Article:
1. They’ve played with a lead
The Penguins have not trailed in a whole series. They mislaid in overtime in Game 3 though have never played from behind. As Sharks manager Peter DeBoer forked out after San Jose’s Game 4 loss, personification with a lead allows your group so many advantages, including adhering to your diversion plan, rolling 4 lines with stroke and avoiding a enticement to force things in sequence to emanate offense. It’s what San Jose had for 3 rounds before a Cup finals, when a Sharks constantly played with a lead. But it’s Pittsburgh that has scored initial and set a dash in all 4 finals games so distant — a pardon feeling, to be sure, and one that allows a Penguins to not deviating from manager Mike Sullivan’s plan.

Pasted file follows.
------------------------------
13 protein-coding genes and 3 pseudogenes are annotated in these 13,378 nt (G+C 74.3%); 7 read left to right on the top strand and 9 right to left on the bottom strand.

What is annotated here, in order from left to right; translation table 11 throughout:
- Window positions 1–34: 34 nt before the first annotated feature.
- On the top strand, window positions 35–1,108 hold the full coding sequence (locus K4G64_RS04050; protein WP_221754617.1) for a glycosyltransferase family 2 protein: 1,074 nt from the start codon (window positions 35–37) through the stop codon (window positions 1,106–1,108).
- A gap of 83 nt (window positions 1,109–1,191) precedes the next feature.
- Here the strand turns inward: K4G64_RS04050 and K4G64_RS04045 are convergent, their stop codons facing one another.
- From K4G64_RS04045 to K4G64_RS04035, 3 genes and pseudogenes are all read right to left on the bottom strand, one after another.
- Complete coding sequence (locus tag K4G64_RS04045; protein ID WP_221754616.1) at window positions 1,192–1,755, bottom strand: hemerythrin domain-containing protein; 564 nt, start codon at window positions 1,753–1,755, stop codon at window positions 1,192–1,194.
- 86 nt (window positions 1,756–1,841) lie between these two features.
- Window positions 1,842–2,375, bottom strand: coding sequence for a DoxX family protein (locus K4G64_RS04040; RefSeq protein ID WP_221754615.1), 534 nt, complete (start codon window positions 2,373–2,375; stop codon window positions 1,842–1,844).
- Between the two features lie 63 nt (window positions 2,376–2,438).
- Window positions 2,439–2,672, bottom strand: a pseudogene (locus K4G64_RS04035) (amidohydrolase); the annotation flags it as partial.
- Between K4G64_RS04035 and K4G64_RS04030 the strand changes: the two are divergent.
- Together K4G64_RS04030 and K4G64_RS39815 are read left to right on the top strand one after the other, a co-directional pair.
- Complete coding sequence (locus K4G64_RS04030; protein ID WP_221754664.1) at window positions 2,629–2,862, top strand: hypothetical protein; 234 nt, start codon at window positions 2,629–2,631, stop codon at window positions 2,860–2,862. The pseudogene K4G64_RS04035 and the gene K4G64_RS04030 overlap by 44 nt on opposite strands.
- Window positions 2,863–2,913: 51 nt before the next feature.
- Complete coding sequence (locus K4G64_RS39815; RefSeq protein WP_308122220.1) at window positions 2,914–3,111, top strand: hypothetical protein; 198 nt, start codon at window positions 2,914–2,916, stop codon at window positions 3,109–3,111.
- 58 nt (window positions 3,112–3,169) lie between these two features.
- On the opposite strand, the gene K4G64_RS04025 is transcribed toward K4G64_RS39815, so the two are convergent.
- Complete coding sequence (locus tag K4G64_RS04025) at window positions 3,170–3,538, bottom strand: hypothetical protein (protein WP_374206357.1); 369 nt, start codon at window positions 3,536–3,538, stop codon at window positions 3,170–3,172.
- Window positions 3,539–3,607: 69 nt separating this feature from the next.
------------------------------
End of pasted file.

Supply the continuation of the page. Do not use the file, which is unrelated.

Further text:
Pavelski, Thornton, Logan Couture and Burns have no goals nonetheless in a Cup finals interjection to a extensive defensive pursuit by a Penguins, particularly on Pavelski, so far. The Sharks’ captain entered a Cup finals with 13 goals in 18 playoff games, a clearly unstoppable force — during slightest if we asked a Los Angeles Kings, Nashville Predators and St. Louis Blues. Pittsburgh has finished a good pursuit of tying time and space on a Sharks’ tip players. It seems like there’s a Pittsburgh actor right in their face as shortly as they hold a puck. The Pens are simply smothering them.
5. Sidney Crosby is being Sidney Crosby
The best actor in a universe has been a best actor in a Cup finals. No. 87’s all-around diversion has been again on full arrangement in a series, generally during a defensive end. He’s a front-runner for a Conn Smythe Trophy as playoff MVP and has cemented that with an impactful championship series.